Clarks Jobs Tablet View | Careers Website | Our Work | That Little Agency

This week I was asked to help a client build a business case for developing a careers website to support the applicant tracking system (ATS) that they have just purchased. Now I have to admit I was a little stunned, I haven’t had to do this for about five years. But being the helpful soul that I am, I pulled together the following information. So I thought I would share it.

The short answer is yes. Obviously.

Your ATS is going to play an important role in accepting online applications and managing candidates, but it is your careers website that is going to convince a job seeker to apply in the first place. While technology will help you streamline your recruitment process, it won’t answer some of the key questions that a job seeker may have:

  • Why should I work for you?
  • Where would I fit in?
  • Can you offer me the career I am looking for?
  • What is it really like to work there?

Your careers website is likely to the first place that a job seeker will be exposed to your employer brand. But the demands of a job seeker are increasing all the time. They are no longer interested in simply finding a job, they are looking to your website to give them an insight into what it is actually like to work for you. To offer more than a job search engine and online application form, but also information into your culture, values, rewards and benefits, training and development – in fact anything that will help position you as an employer of choice.

By investing in your careers website, you can:

  1. Take ownership of the site. The structure, design and content of the website is totally in your hands.
  2. Get indexed by Google. Chances are your ATS won’t get indexed properly by the major search engines, but your careers website most certainly will.
  3. Portray the personality of your company. Focusing on the opportunities, rewards and people that make you successful, not just the service that you offer.
  4. Develop the site with your target audience in mind. After all, your audience is likely to be different to that of your corporate website.
  5. Show visitors where they could fit in. However complex your company, your site should be able to clearly show the wide range of opportunities that are available.
  6. Personalise someone’s experience. It could be that someone looking for a customer service job will have a very different experience to someone looking for a senior marketing role. So tailor the information that you deliver to a specific audience.
  7. Help job seekers see whether they are culturally a good fit. Your website should be as successful at deterring the wrong people from applying as inspiring the right ones to.
  8. Place your people at the heart of the site. Your current employees are your best advocates; use them to deliver key content. It will make the messages you are sharing feel more authentic.
  9. Let them see what you have to offer. Whether it is your rewards and benefits, commitment to learning and development or even your approach to inclusion and fairness in the workplace.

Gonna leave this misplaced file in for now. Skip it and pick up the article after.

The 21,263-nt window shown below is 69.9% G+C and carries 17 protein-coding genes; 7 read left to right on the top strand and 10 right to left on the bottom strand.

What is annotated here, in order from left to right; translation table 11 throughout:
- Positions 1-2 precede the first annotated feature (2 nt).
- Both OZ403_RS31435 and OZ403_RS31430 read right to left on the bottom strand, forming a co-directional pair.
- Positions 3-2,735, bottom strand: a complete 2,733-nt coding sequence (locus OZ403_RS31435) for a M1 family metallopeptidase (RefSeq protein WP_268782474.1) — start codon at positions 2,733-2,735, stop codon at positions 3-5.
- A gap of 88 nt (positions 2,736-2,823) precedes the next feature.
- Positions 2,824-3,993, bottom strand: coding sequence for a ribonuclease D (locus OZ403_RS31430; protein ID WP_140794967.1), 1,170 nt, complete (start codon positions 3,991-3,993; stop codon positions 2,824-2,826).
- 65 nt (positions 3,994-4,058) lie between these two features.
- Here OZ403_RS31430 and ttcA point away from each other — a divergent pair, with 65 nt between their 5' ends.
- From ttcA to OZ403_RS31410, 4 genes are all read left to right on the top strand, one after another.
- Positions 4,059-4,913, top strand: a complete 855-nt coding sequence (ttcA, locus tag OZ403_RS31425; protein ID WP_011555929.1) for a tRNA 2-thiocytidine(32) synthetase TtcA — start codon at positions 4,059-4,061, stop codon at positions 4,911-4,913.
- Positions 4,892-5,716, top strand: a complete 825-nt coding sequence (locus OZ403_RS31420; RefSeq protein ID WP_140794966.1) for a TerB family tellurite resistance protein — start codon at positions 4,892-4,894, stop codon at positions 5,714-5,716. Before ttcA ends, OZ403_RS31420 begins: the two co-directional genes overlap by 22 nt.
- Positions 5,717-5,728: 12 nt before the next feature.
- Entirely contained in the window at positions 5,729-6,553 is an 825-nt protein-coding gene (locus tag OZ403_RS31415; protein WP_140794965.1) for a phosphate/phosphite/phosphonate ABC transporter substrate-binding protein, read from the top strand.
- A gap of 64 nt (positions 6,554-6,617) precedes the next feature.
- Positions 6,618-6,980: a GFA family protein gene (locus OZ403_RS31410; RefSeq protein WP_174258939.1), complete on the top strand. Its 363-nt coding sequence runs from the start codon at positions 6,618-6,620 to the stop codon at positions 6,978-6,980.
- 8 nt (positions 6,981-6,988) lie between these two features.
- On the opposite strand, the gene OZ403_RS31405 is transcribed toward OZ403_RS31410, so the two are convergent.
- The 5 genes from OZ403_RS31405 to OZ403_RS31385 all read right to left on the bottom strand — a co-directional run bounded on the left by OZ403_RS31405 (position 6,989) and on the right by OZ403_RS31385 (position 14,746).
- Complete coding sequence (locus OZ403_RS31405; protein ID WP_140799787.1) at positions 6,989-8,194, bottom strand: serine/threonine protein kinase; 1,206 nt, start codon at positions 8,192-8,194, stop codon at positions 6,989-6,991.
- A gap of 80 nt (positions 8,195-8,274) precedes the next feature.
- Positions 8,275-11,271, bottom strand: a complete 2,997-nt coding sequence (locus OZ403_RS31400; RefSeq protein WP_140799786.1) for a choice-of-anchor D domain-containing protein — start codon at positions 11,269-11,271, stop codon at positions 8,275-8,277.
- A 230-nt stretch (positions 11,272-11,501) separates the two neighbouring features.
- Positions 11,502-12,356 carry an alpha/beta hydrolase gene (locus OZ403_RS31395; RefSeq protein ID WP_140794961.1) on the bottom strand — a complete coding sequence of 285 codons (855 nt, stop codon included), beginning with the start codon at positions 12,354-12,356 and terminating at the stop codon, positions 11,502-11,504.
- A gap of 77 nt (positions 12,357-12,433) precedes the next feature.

10. Give your people a platform to share. The personal and professional networks of your current employees are likely to be rich with talent. By creating great content and encouraging your people to share it, your message will be spread way beyond the boundaries of your site.
  11. Include interactive features. The more visitors interact with your site, the longer they will stay on it and the more they will learn about you.
  12. Include film. Videos receive 25% more engagement than other forms of content and they are a great way to provide an insight into life at your company.
  13. Embrace social media. Not only will content pulled through by social media offer a more real and less corporate view of your company, it is great for your Google ranking as well.
  14. React quickly to your recruitment challenges. Post latest news, updates and stories on your site to support key pieces of recruitment. Don’t just post a job, tell the story about how the job came about, the importance of the role and really ‘sell’ the opportunity.
  15. Optimise and change it. If something on the site isn’t performing as well as you would expect then change it. Your site should grow with you as an organisation, allowing you to add, remove or improve sections to meet the needs of the modern job seeker.
  16. Measure it. Google Analytics implemented on your website and ATS will give you a level of real-time insight so good that you wondered why you hadn’t done it before. Traffic levels, acquisition channels, devices, activity, applications made and (in some cases) hires made.

From our experience the outcome of this investment will be higher quality applications as they are being made by more informed candidates who have absorbed all the rich content that you have provided them with. These highly engaged applicants should already be a good cultural fit for your business as they have seen what you have to offer and still really want to work for you.

Crikey. The long answer was pretty long wasn’t it?